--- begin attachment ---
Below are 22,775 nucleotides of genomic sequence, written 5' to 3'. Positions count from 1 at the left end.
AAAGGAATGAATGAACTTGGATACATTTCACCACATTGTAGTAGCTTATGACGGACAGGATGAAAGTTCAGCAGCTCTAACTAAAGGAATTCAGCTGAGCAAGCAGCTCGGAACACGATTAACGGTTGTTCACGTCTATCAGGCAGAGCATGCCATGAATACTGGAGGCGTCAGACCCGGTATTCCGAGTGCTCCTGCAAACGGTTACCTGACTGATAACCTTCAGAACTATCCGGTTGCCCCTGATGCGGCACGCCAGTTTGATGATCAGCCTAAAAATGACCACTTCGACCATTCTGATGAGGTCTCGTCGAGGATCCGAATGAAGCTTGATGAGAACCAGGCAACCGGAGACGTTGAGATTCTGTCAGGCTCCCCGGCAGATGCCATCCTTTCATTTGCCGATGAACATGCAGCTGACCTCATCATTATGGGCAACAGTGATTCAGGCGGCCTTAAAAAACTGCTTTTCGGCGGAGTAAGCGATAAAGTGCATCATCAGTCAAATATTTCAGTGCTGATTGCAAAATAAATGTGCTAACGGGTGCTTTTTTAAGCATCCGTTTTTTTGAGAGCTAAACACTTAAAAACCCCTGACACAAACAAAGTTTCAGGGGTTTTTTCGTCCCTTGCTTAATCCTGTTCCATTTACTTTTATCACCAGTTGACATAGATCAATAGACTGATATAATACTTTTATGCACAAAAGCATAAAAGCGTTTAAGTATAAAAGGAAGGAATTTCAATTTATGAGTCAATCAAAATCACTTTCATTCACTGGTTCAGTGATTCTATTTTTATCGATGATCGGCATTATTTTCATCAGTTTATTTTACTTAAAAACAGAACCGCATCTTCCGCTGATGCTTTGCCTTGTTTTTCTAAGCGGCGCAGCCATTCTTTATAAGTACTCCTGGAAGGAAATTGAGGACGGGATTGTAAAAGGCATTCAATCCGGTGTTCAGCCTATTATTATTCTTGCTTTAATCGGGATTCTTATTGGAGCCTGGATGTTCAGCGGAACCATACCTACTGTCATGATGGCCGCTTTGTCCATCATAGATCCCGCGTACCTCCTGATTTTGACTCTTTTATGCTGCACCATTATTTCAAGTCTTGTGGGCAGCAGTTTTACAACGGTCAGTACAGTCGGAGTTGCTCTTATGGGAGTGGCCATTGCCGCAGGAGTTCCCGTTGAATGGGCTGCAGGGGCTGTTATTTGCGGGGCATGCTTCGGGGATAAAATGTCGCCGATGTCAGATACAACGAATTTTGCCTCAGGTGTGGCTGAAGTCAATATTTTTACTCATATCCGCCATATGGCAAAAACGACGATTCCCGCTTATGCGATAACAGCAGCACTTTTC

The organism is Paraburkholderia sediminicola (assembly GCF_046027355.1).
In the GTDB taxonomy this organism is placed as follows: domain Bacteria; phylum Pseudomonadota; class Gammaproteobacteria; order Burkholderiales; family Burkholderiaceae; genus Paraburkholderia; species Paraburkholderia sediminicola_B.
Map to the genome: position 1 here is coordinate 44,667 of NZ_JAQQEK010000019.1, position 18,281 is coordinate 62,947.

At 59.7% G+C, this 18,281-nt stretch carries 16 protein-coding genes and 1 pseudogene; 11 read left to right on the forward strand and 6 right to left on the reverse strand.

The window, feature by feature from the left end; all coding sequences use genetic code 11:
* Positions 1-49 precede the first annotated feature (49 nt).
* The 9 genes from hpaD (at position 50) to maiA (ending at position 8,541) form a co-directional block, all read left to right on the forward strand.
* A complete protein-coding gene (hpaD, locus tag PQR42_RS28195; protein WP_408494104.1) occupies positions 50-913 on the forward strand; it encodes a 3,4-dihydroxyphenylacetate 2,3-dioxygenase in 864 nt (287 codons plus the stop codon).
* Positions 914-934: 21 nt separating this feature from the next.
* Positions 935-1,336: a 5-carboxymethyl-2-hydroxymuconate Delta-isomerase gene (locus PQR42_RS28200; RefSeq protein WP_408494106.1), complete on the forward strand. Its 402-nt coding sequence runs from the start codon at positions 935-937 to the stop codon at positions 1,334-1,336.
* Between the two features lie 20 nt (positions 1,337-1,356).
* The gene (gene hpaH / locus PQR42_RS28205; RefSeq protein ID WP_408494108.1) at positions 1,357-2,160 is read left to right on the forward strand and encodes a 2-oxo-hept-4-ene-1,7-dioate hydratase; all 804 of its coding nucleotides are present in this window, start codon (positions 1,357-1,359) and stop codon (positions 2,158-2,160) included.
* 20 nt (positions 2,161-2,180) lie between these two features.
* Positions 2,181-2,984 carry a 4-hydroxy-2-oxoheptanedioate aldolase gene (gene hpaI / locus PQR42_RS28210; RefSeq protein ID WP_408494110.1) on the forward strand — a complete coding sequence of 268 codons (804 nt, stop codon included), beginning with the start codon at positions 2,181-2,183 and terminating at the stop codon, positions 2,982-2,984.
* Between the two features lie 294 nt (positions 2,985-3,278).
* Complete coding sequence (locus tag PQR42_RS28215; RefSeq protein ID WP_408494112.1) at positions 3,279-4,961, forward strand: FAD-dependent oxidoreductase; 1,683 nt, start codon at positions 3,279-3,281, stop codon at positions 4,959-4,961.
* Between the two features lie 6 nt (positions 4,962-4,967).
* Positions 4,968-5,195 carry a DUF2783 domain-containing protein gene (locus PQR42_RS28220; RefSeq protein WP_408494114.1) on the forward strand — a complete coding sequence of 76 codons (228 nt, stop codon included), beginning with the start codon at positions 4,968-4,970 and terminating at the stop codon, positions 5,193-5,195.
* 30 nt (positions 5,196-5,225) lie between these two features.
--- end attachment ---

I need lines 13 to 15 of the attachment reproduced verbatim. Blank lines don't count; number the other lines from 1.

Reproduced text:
* Between the two features lie 20 nt (positions 1,337-1,356).
* The gene (gene hpaH / locus PQR42_RS28205; RefSeq protein ID WP_408494108.1) at positions 1,357-2,160 is read left to right on the forward strand and encodes a 2-oxo-hept-4-ene-1,7-dioate hydratase; all 804 of its coding nucleotides are present in this window, start codon (positions 1,357-1,359) and stop codon (positions 2,158-2,160) included.
* 20 nt (positions 2,161-2,180) lie between these two features.